Kel Sanderson



  • MAgrSci (Hons) (AgEcon)


Kel has been with BERL for over 40 years, and still gets a kick out of delving into what drives the shape of the country, and how that affects peoples’ economic wellbeing. He gained his experience by doing both in New Zealand, and overseas in Tanzania, Belize, Malaysia, and Thailand.

Kel has worked on a variety of projects, from helping to set up the Federation of Māori Authorities (FoMA) and Newmans Air/Ansett NZ, to working on the economics to secure funding for the Westpac Stadium in Wellington. Kel’s strengths are definitely sound analysis within the ‘big picture’, applied to transport and development issues across New Zealand.

His work is often based around geography, transport and logistics, which is often an excuse to work widely on fun stuff. These projects include smart urban developments like Peter Cooper’s Britomart; Christchurch’s potential economy if it became a 21st Century iconic destination; the industrial land needs of the Upper North Island; and the interface between the transport needs of the Airport to East Tamaki area with other parts of Auckland City, the Region, and New Zealand. Kel is particularly interested in the interactive links between a City’s amenity, the level of migration, population and property values and thus rates revenues. This gives an interesting platform to investigate the economics of major facilities and services like long haul air access, a City’s transport solutions and property development.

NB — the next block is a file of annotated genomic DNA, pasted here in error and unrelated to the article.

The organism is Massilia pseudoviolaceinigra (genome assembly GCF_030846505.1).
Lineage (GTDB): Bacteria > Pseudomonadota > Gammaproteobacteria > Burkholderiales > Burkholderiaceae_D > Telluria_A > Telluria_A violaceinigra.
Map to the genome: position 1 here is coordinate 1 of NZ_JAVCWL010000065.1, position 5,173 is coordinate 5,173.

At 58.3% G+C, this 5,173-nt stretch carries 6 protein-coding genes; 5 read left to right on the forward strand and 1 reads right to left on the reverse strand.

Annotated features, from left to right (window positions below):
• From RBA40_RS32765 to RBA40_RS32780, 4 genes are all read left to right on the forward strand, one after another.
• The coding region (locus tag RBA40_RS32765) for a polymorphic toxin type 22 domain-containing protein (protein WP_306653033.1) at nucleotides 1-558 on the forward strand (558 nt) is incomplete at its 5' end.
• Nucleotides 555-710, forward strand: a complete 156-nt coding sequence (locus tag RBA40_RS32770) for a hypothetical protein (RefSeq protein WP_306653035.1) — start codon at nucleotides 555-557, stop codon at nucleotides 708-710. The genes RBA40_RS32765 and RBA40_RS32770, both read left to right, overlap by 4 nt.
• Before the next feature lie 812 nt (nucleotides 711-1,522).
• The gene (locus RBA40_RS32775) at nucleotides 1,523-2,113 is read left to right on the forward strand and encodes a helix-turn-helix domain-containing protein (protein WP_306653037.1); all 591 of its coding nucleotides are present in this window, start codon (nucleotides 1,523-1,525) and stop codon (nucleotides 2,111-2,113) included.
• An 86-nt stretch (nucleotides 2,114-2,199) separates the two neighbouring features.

Kel’s experience in Malaysia, Belize and Tanzania, and with FoMA members’ Māori land holdings, along with his AgriScience Masters degree, allows Kel to get involved in economic analyses in the primary sector and the Māori economy. He is currently working on opportunities in the Pacific Islands’ ocean economy, and has recently completed research on pasture renewal benefits, improved calf feeding with Queen of Calves, and arable production.


In his spare time, Kel enjoys spending time with his family, doing weekend DIY renovation, and joining 10,000 other Kiwis postponing their cardiac events each year riding the Lake Taupo Cycle Challenge.

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